Stocks on Wall Street tumbled the most in a month after Standard & Poor's cut its outlook on the US government, warning that its fiscal profile may become "meaningfully weaker" if the budget deficit isn’t reduced.
The ratings firm cut its outlook on US government debt to "negative" from "stable," to account for budget deficits and rising government indebtedness.
At the close (8am NZT), the Dow Jones Industrial Average was down 140.24 points, or 1.1%, to 12,201.59. Earlier, it was down as much as 246 points, or nearly 2%, at 12,193.89.
The S&P 500 index was down 1.1% to 1305.13, with industrials and materials stocks taking the hardest hit. The Nasdaq Composite was also down 1.1% to 2735.38.
The unexpected downgrade also hit the bond market, sending long-dated Treasurys into negative territory.
The drop in the benchmark 10-year note, which had been enjoying gains for much of the global day, lifted its yield to 3.43%, while the decline in the 30-year note pushed its yield up to 4.51%.
The US dollar fell swiftly against both the euro and yen, while gold futures set a fresh record as it neared $US1500 an ounce, while crude-oil futures slipped below $US107 an barrel.
Other markets: Europe plunges, Asia mixed
European stocks plunged after the US downgrade, raising further worries in markets already spooked by Eurozone debt fears.
Banks and insurers led the declines. A relatively weak Spanish Treasury-bill sale also weighed on sentiment.
The Stoxx Europe 600 index closed down 1.7% to 273.05. The UK's FTSE 100 dropped 2.1% to 5870.08, Germany's DAX slid 2.1% to 7026.85 and France's CAC-40 declined 2.3% to 3881.24.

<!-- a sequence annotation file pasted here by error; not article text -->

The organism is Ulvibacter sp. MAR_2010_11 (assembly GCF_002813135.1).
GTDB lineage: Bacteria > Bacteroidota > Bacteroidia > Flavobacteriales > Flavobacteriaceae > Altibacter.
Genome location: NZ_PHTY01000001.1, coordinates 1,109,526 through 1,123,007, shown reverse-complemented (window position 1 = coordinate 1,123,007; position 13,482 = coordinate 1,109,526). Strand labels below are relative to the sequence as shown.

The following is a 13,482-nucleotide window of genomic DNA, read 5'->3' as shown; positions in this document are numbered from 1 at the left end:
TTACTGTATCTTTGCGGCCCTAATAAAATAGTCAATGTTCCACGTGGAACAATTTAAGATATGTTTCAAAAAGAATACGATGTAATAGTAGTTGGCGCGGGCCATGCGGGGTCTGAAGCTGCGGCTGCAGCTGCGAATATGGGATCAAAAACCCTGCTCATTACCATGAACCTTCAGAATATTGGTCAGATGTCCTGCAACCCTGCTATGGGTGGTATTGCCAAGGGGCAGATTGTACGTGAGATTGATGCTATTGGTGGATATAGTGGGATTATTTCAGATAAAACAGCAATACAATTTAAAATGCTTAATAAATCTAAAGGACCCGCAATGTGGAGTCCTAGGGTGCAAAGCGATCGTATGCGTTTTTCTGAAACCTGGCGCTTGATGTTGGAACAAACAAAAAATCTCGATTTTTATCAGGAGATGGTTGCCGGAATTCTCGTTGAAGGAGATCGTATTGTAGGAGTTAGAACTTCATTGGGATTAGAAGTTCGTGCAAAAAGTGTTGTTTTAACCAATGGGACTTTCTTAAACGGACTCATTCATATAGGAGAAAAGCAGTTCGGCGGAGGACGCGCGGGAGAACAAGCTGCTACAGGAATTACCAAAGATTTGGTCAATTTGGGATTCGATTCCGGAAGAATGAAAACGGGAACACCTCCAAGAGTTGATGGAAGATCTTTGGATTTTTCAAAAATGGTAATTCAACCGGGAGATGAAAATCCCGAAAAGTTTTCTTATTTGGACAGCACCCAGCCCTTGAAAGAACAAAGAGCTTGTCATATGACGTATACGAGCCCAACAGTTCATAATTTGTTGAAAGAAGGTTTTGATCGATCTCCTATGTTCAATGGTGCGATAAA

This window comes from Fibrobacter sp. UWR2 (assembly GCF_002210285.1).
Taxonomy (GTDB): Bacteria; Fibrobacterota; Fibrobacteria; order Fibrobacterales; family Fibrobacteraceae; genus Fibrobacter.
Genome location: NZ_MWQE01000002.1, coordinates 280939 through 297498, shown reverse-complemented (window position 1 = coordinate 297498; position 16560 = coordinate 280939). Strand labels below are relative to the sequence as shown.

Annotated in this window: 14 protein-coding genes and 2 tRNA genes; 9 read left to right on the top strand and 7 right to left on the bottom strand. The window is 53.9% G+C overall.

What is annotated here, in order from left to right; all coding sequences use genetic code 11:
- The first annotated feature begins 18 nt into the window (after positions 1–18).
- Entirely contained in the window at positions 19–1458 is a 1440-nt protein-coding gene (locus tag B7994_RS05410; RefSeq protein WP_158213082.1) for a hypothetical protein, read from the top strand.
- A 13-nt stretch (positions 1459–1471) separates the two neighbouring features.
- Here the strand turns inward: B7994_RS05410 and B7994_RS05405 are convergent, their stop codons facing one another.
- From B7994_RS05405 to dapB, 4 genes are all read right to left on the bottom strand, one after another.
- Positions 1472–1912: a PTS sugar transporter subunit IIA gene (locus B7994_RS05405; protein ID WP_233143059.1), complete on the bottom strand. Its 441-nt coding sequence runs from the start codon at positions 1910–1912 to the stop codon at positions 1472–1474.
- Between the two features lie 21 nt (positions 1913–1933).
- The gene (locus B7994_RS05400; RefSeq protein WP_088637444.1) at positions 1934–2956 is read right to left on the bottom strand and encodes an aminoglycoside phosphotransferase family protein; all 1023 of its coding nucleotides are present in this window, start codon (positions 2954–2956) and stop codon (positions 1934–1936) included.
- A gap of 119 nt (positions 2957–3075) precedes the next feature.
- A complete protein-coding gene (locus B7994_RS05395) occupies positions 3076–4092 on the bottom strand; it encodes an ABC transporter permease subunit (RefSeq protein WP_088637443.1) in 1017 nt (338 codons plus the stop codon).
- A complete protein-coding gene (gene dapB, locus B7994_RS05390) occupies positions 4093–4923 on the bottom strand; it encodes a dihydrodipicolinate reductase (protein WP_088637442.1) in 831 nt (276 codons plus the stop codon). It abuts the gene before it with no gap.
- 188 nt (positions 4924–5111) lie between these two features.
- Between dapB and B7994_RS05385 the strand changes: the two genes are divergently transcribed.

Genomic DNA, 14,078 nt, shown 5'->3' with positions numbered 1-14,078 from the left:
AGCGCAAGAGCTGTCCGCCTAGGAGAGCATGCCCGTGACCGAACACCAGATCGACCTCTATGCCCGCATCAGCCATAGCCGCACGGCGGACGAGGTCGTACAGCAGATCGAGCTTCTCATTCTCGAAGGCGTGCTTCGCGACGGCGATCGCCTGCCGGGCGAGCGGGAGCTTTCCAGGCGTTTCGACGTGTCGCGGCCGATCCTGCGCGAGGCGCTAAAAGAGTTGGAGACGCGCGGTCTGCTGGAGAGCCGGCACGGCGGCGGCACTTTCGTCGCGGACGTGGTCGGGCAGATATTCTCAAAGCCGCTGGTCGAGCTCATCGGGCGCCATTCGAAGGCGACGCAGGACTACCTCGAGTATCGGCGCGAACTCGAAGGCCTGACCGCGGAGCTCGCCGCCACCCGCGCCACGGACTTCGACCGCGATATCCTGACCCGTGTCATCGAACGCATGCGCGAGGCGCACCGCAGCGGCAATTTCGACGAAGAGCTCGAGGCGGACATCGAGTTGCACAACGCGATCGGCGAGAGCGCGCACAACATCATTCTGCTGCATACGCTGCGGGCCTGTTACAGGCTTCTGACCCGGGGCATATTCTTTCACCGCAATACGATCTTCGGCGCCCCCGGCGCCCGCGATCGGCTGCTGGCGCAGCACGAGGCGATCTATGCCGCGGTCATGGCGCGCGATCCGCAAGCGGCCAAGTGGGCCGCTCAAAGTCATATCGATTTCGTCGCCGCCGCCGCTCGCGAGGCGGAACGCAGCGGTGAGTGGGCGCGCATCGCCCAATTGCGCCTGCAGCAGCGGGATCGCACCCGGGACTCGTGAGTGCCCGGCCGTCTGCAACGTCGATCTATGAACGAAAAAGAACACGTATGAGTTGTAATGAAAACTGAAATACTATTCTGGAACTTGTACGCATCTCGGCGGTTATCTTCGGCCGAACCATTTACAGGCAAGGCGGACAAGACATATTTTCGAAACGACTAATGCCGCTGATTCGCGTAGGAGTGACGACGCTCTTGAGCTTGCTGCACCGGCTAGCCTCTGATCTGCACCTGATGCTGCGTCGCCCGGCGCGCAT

Chinese stocks posted modest gains as investors shrugged off a weekend increase in banks' reserve requirement ratio. The Shanghai Composite Index finished 0.2% higher at 3057.33.
Japanese shares were pressured by a strengthened yen and caution ahead of corporate results. The Nikkei Stock Average fell 0.4% to 9556.65.
Hong Kong's Hang Seng Index fell 0.7% to 23,830.31, Korea's Kospi gave up 0.1% to 2137.72 and Taiwan's Taiex ended little changed at 8714.48.
Australia's S&P/ASX 200 climbed 0.2% to 4861.9 and India's Sensex fell 1.5% to 19,091.17.
Commodities: Oil tumbles, gold rises
Crude oil futures tumbled amid a broad sell-off sparked by the US ratings cut.
Light, sweet crude oil for May delivery traded $US2.67, or 2.4%, lower at $US106.99 a barrel in New York. Brent crude oil for June delivery on the ICE futures exchange fell $US2.02 to $US121.43 a barrel.
Gold futures climbed closer to the $US1500 level. The most actively traded contract, for June delivery, was up 0.3%, or $3.80 at $US1489.80 an ounce.
Currencies: Yen rises as US dollar drops
The Japanese yen traded sharply higher across the board to within striking distance of levels that immediately followed the G-7 intervention on March 18.
With US markets under pressure from the S&P downgrade, traders preferred the yen to the dollar.
The dollar fell 0.9% to as low as ¥82.19 in New York trading, marking a total decline of 1.3% from the highest point for the day – a big move for a major currency. The dollar traded at ¥82.41 from ¥83.08.
Meanwhile, the euro slumped to a low of ¥116.48 and was at $1.4214 from $1.4427 late on Friday.
The dollar bought 0.8968 Swiss franc from 0.8924.
This article is tagged with the following keywords. Find out more about MyNBR Tags
Most listened to
- Freightways' Dean Bracewell on potential acquisitions and growth
- Simpson Grierson’s Earl Gray says Brooks will probably appeal a controversial trade mark case
- ‘Clearly there’s a lot of public opposition’ – Horizon Research releases StuffMe merger survey results
- Maori party president Tukoroirangi Morgan on the agreement reached by the Maori and Mana parties
- Craigs' Mark Lister on Spark's results, Ebos, Port of Tauranga and Tegel